The next stage of the recruitment process was the leadership ‘boot camp’, or Assessment Centre, as it's correctly known, for the final 14 shortlisted applicants.
We received taxi vouchers and flight bookings in the mail along with a letter directing us to be in Hobart in two weeks’ time for a weeklong assessment to be held in a remote part of Tasmania. We were told what to bring and were given a brief outline of what the week would entail. It all sounded very exciting — James Bond meets Survivor — and definitely not what I'd normally be doing in an average week.
The 14 applicants met at the Woolstore Hotel in Hobart before we were ushered onto a minibus for the three-hour trip out to Bronte Park. As we drove I surreptitiously assessed the other applicants and struggled not to feel insecure. Twelve men and just one other woman. They were impressive. I was surrounded by some very, very experienced leaders.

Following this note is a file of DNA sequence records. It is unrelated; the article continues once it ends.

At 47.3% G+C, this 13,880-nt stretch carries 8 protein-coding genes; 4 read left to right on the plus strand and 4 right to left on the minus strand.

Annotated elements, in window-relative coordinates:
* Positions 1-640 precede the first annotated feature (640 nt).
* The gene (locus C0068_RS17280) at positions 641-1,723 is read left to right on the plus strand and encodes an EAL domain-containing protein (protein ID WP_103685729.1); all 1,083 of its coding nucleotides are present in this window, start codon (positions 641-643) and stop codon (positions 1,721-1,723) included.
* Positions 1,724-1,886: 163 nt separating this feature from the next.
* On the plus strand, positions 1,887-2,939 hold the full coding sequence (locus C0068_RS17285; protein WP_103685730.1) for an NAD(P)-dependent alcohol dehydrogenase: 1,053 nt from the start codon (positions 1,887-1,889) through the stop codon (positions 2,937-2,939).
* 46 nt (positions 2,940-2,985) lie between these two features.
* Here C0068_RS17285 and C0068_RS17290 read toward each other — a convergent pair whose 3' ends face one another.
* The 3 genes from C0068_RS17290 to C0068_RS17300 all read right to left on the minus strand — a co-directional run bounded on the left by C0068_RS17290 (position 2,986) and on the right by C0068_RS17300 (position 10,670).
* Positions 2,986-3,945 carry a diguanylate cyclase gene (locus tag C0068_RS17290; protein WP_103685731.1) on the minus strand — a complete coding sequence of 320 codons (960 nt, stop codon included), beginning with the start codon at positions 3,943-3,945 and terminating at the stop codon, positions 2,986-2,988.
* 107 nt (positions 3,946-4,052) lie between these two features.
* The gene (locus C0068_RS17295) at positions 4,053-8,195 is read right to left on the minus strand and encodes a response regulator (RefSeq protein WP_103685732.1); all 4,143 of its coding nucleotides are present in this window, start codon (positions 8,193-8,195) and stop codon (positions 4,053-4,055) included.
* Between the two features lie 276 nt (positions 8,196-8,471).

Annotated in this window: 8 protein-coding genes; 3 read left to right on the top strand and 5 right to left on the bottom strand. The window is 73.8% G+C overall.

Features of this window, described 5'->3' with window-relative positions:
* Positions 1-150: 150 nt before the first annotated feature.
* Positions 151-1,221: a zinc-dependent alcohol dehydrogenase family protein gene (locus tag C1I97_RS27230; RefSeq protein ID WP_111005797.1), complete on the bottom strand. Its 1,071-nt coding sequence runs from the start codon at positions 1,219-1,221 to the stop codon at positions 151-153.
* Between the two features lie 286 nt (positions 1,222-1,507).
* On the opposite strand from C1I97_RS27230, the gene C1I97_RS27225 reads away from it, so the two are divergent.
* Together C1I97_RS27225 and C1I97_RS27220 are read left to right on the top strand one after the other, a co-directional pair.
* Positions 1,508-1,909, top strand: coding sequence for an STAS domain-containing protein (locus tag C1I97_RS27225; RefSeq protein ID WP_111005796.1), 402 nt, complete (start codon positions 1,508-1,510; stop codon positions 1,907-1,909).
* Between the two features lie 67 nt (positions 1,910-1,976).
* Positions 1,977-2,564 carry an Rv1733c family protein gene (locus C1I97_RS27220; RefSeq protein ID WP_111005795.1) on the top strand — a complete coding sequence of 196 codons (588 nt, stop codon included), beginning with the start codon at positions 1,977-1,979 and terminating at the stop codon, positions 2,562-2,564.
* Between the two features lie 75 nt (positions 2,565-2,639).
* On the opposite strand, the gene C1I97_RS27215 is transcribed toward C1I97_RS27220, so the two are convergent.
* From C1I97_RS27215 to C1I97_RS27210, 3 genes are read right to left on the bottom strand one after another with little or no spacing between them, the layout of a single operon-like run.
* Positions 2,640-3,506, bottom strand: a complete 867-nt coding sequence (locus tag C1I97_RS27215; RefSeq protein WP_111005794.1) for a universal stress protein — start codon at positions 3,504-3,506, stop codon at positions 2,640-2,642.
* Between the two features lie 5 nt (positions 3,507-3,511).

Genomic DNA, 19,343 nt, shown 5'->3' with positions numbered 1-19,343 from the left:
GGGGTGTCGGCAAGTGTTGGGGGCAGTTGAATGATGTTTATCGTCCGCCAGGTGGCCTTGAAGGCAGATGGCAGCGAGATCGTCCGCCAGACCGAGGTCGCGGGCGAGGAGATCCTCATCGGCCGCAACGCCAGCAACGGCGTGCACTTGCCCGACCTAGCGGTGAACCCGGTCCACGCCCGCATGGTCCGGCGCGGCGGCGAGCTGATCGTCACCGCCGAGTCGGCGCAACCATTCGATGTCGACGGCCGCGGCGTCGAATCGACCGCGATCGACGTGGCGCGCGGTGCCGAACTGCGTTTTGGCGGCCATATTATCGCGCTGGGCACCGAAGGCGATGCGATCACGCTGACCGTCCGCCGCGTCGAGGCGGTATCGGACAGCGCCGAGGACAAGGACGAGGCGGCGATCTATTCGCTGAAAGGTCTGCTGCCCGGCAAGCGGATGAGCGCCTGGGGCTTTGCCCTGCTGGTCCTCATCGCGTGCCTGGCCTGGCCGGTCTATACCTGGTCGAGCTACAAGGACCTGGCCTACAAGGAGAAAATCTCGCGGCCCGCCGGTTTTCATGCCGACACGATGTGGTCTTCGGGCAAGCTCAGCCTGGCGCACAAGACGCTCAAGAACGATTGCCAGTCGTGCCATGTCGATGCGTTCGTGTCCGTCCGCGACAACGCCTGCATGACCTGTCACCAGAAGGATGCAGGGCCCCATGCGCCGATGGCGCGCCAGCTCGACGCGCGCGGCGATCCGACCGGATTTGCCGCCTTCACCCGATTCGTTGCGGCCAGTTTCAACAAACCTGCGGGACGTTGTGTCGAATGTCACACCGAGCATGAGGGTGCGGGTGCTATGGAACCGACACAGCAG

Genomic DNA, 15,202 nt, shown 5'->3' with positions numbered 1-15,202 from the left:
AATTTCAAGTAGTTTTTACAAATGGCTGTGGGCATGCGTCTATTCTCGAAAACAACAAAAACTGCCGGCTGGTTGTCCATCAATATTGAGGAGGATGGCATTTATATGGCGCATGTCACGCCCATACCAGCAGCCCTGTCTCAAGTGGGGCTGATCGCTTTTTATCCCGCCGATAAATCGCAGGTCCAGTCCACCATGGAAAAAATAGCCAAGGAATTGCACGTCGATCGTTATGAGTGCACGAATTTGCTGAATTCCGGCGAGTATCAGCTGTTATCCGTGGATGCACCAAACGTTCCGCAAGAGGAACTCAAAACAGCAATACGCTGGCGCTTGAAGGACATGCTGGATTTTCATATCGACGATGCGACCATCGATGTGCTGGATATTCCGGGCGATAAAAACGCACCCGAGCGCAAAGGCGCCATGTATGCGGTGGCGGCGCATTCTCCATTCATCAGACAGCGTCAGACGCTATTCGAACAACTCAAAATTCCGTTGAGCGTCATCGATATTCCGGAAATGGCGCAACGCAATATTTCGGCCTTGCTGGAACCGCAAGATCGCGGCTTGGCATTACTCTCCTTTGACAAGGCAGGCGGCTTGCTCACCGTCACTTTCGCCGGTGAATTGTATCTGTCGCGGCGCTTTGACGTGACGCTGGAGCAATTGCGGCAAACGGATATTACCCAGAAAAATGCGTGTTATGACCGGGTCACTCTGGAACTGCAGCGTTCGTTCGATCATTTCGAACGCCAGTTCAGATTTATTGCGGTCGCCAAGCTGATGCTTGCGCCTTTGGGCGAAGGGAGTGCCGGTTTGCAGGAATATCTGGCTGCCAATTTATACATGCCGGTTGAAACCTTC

The first activity at boot camp was for each of us to stand up, introduce ourselves and explain why we had applied for the role and why we thought we would be a good fit for it. I remember standing there feeling overwhelmed. Around me were a Commissioner of Police, a National Distribution Manager of Fairfax Media, a CARE aid group leader, someone who had spent two years in Papua New Guinea and a ...